Sept 26 (Reuters) – NASA’s DART spacecraft successfully hit a distant asteroid at hypersonic speeds on Monday in the world’s first test of a planetary defense system designed to prevent a possible doomsday meteorite collision with Earth.
Humanity’s first attempt to change the motion of an asteroid or other celestial body is on a NASA webcast from the Mission Operations Center outside Washington, DC, 10 months after DART’s launch.
Images captured by DART’s cameras in the livestream showed the cube-shaped “impactor” craft, no bigger than a vending machine with two rectangular solar arrays, the size of a football stadium, bursting into asteroid Dimorphos at about 7:14 a.m. EDT (2314 GMT). About 6.8 million miles (11 million km) from Earth.
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The $330 million mission, nearly seven years in development, was designed to determine whether a spacecraft could alter an asteroid’s trajectory through sheer kinetic energy, moving it far enough to put Earth out of harm’s way.
Whether the experiment succeeded beyond its intended effect will not be known until more ground-based telescope observations of the asteroid next month. But NASA officials welcomed the immediate results of Monday’s test, saying the spacecraft had achieved its objective.
“NASA works to benefit humanity, so for us to do something like this is the ultimate fulfillment of our mission — to demonstrate technology that, who knows, could someday save our home,” said NASA Deputy Administrator Pam Melroy, a retired astronaut. , said minutes after the impact.
DART, launched on a SpaceX rocket in November 2021, has made most of its voyage under the guidance of NASA’s flight directors, handing over control to an autonomous on-board navigation system late in the journey.
Monday evening’s Bullseye impact was observed in near real time from the Mission Operations Center at the Johns Hopkins University Applied Physics Laboratory in Laurel, Maryland.
Second-by-second images of the target asteroid captured by DART’s onboard cameras elicited cheers from the control room and filled NASA’s live webcast TV screens just before the signal finally disappeared, confirming that the spacecraft had crashed into Dimorphos. .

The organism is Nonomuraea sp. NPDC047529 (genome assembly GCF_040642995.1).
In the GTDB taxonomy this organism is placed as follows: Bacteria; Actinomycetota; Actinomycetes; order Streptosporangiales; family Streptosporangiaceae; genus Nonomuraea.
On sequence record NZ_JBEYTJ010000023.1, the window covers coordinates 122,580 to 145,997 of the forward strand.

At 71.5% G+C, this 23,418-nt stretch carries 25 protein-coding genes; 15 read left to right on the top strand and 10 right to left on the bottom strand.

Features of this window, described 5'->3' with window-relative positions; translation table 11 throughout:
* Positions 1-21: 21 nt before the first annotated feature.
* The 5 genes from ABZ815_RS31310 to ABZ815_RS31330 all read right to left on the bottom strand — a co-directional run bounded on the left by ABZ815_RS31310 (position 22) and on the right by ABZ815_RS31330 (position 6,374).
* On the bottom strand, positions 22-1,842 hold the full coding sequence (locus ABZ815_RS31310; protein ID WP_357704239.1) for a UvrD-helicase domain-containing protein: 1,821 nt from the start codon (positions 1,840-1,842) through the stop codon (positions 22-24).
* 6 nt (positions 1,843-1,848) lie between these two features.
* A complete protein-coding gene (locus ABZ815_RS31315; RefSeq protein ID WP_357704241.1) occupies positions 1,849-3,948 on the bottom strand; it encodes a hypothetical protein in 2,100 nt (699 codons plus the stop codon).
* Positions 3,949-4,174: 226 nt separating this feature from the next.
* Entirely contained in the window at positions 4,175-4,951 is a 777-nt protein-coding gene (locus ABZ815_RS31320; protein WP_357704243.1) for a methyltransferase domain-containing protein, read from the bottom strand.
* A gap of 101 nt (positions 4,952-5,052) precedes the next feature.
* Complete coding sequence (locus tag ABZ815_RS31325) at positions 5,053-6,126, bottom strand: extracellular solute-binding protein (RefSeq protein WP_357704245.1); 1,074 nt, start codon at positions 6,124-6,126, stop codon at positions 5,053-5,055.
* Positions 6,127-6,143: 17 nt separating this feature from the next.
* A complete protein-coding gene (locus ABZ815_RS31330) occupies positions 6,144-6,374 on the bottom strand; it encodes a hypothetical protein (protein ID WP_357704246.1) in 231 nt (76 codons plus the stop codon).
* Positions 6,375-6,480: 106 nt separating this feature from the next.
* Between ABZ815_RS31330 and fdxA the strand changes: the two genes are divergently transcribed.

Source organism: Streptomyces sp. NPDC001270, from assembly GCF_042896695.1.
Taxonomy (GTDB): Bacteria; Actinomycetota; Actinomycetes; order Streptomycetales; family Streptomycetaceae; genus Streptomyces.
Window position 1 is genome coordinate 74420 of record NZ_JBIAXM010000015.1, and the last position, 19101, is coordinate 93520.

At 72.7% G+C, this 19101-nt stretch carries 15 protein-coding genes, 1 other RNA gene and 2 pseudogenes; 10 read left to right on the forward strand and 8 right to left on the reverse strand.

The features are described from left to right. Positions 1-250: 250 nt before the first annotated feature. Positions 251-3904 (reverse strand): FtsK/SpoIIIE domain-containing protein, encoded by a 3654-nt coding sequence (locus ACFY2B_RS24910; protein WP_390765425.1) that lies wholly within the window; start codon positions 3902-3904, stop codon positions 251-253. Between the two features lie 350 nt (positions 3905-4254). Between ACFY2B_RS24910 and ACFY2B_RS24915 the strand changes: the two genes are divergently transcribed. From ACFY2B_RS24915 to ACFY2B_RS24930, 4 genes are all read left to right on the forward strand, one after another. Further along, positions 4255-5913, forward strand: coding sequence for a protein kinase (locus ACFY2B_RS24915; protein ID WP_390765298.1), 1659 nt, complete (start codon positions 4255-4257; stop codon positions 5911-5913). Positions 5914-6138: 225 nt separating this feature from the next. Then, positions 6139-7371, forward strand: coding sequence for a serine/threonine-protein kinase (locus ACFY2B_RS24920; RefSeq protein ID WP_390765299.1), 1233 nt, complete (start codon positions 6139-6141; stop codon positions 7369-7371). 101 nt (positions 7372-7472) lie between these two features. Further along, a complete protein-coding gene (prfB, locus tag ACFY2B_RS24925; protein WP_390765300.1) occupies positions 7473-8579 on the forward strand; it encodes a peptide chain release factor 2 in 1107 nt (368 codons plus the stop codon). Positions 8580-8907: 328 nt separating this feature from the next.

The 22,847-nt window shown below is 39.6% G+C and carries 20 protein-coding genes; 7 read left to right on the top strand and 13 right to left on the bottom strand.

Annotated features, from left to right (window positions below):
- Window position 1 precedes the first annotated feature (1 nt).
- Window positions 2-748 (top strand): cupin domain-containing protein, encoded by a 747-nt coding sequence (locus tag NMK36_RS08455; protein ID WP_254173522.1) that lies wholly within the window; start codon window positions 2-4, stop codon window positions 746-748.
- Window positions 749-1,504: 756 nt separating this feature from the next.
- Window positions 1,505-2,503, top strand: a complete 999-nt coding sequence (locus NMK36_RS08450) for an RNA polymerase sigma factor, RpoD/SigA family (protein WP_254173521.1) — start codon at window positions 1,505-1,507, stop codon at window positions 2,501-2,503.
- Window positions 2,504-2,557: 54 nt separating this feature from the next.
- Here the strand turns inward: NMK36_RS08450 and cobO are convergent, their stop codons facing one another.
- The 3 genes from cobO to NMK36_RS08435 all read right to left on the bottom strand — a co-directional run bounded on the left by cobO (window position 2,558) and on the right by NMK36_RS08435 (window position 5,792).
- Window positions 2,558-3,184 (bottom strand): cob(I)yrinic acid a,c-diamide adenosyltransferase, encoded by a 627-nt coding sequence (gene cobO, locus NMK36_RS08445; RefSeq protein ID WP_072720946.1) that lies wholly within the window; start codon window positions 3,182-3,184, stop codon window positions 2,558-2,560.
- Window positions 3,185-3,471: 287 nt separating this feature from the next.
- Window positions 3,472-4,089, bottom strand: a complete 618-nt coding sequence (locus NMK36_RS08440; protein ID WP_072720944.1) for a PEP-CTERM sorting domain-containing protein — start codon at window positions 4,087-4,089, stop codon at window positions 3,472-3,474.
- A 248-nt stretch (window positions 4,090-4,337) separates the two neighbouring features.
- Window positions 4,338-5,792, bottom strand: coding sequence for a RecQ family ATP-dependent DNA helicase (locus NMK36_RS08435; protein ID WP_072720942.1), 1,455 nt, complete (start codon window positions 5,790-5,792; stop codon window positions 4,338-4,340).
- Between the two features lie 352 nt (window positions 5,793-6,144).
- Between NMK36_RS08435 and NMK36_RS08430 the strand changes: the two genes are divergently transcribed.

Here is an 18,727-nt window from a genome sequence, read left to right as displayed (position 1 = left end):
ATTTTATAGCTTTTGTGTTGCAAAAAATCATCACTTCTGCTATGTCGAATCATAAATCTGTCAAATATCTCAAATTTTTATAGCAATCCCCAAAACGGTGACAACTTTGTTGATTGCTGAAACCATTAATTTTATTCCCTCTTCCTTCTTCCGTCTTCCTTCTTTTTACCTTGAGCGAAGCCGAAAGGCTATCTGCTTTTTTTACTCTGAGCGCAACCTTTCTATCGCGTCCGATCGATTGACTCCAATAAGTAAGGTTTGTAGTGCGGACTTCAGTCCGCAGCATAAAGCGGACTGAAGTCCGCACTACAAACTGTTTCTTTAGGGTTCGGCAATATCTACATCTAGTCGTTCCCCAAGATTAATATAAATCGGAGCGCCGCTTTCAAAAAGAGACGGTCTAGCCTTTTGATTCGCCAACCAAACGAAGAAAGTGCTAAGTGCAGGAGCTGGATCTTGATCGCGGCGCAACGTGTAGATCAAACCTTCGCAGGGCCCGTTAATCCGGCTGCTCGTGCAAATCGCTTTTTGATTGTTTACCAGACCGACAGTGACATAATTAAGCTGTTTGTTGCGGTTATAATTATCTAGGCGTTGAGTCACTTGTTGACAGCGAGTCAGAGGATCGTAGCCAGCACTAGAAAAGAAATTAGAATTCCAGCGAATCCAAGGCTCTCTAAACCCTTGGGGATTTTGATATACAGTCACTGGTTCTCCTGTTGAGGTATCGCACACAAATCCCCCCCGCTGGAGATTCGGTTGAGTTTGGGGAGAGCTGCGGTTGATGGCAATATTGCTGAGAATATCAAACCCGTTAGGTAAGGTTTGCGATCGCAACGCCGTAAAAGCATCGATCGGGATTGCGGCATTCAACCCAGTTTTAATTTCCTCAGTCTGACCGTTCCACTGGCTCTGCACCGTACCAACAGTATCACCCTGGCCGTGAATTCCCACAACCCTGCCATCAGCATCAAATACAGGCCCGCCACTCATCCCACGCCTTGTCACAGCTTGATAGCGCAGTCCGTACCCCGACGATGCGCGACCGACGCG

DART’s celestial target was an oblong asteroid “moonlet” about 560 feet (170 m) in diameter that orbited a five times larger parent asteroid called Didymos, the Greek word for twin, as part of a binary pair of the same name.
Neither object presents any real threat to Earth, and NASA scientists say their DART experiment could not create a new threat by mistake.
Both Dimorphos and Didymos are smaller than the devastating Chicxulub asteroid that struck Earth about 66 million years ago, wiping out about three-quarters of the world’s plant and animal species, including the dinosaurs.
According to NASA scientists and planetary defense experts, smaller asteroids are much more common and present a greater theoretical concern in the near term, making the Didymos pair a perfect test subject for their size. A Dimorphos-sized asteroid, while not capable of posing a planet-wide threat, could hit a major city directly.
Also, the two asteroids’ relative proximity to Earth and their dual configuration make them ideal for the first proof-of-concept mission of DART, short for Double Asteroid Redirection Test.
Robotic Suicide Mission
The mission represented a rare instance where a NASA spacecraft had to crash to succeed. Dart flew directly at Dimorphos at 15,000 miles per hour (24,000 km), which scientists hope would be enough to shift its orbit closer to the parent asteroid.
APL engineers said the spacecraft likely broke apart and left a small impact crater on the asteroid’s boulder-strewn surface.
The DART team said they hope to shorten Dimorphos’ orbital path by 10 minutes but consider at least 73 seconds a success, providing the practice as an effective strategy for deflecting an asteroid on a collision course with Earth — if ever discovered.
Bumping into an asteroid millions of years ago might be enough to safely reroute it.
Previous calculations of Dimorphos’ initial position and orbital period were made during a six-day observation period in July and will be compared with post-impact measurements made in October to determine how far the asteroid is moving.
Monday’s experiment was also observed by a camera mounted on a briefcase-sized mini-spacecraft released from DART, as well as by ground-based observatories and the Hubble and Webb Space Telescopes, but images from those were not immediately available.
DART is the latest in a string of NASA missions in recent years to explore and interact with asteroids, primitive rocky remnants from the formation of the Solar System more than 4.5 billion years ago.
Last year, NASA launched a probe on a voyage of the Trojan asteroid cluster orbiting Jupiter, while the grab-and-go spacecraft OSIRIS-REx is returning to Earth with a sample collected from asteroid Bennu in October 2020.
The Dimorphos moonlet is one of the smallest astronomical objects to receive a permanent name and is one of the 27,500 known near-Earth asteroids of all sizes tracked by NASA. Although none are known to pose a foreseeable danger to mankind, NASA estimates that many more asteroids have yet to be detected in the near-Earth region.
(This story corrects the name in paragraph 6 to Pam to Pam)
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Reporting by Steve Gorman in Los Angeles; Additional reporting by Joey Roulette in Los Angeles; Editing by Sandra Maller and Stephen Coates
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